Machine learning to detect solar panels. Each row shows a different example location. The columns are: (1) Sentinel-2 image; (2) Airbus SPOT image; (3) Sentinel-2 model prediction map; (4) SPOT model prediction map; (5) facility footprint polygons in the final database. Kruitwagen et al, Nature


Analyzing this volume of data at a global scale required the development of machine learning models to be capable of creating accurate predictions about each pixel in a satellite image, so that the footprints were mapped, not only the locations. The models were trained using OpenStreetMaps (OSM) data from North America and Europe and hand-labeled data from Asia and other regions where OSM data was incomplete or unavailable. A multi-step analysis pipeline was deployed on the Descartes Labs geospatial platform which processed 550 TB of imagery and used 1 million CPU-hours and 20,000 GPU hours in a massive computational lift. 

A map of all the large solar facilities detected up to 2018 (lighter colours = more recent) Kruitwagen et al, Nature


This new first-of-its-kind global dataset of solar facilities located 68,661 facilities – 432% more than previous datasets – accounting for 423 gigawatts (GW) of installed generating capacity at the end of 2018. Installation dates were added and land cover classes were identified and matched to existing asset-level databases. The results were in line with the International Renewable Energy Agency’s estimate of 420 GW for the years 2016-2018. Additionally, PV generating capacity increased around the world by 81% in the time period, with India, Turkey, China, and Japan building the most facilities and new generating capacity. The map located various types of facilities, from deserts in Chile, India and north-west China, to rooftops in Germany and California, to rural installations in North Carolina and England.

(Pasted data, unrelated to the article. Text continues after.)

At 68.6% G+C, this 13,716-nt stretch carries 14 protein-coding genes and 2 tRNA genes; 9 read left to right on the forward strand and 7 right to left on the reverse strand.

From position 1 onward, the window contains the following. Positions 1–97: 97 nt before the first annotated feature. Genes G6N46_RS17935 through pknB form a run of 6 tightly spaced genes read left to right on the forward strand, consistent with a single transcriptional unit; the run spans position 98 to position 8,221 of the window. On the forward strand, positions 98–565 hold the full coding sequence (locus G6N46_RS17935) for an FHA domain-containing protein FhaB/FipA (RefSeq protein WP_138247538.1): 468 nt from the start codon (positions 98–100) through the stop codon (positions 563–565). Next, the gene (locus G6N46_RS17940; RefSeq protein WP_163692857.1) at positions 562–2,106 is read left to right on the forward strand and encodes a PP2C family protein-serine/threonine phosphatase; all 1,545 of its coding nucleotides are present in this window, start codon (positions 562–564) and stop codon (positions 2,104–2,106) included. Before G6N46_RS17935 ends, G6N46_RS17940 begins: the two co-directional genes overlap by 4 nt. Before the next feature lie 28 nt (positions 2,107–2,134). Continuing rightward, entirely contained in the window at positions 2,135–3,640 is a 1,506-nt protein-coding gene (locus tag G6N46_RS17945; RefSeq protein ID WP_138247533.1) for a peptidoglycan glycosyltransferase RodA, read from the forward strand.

The authors compared the locations of the solar facilities to data on land use, to find out what was there before. Cropland (light brown) was easily the most common. Kruitwagen et al, Nature


In addition to filling in data gaps for developing countries and producing unbiased datasets outside of private companies and governments, this map and project is an invaluable tool in understanding the transformation of the energy sector to decarbonize the global economy. Knowing the locations and geographic contexts for solar facilities will help operators in both generating and delivering energy, and dealing with the inherent inconsistencies within solar. Increasing predictability in solar power generation will lead to more facilities becoming feasible and more able to adapt to climate change effects. This data can also help guide policy decisions and crafting more effective projects and subsidy interventions to drive solar growth. The impacts on land and environment can also be studied with this data by understanding the unintended consequences of these installations and can inform the future development of an increasingly renewable energy grid. Additionally, this project demonstrated that detailed mapping and monitoring infrastructure at a global scale is now possible and makes a significant contribution to our understanding of energy and the environment. There is vast potential in applying this kind of technology to addressing the global issues of climate change. 

Access the original article in Nature and explore the dataset on ResourceWatch from WRI.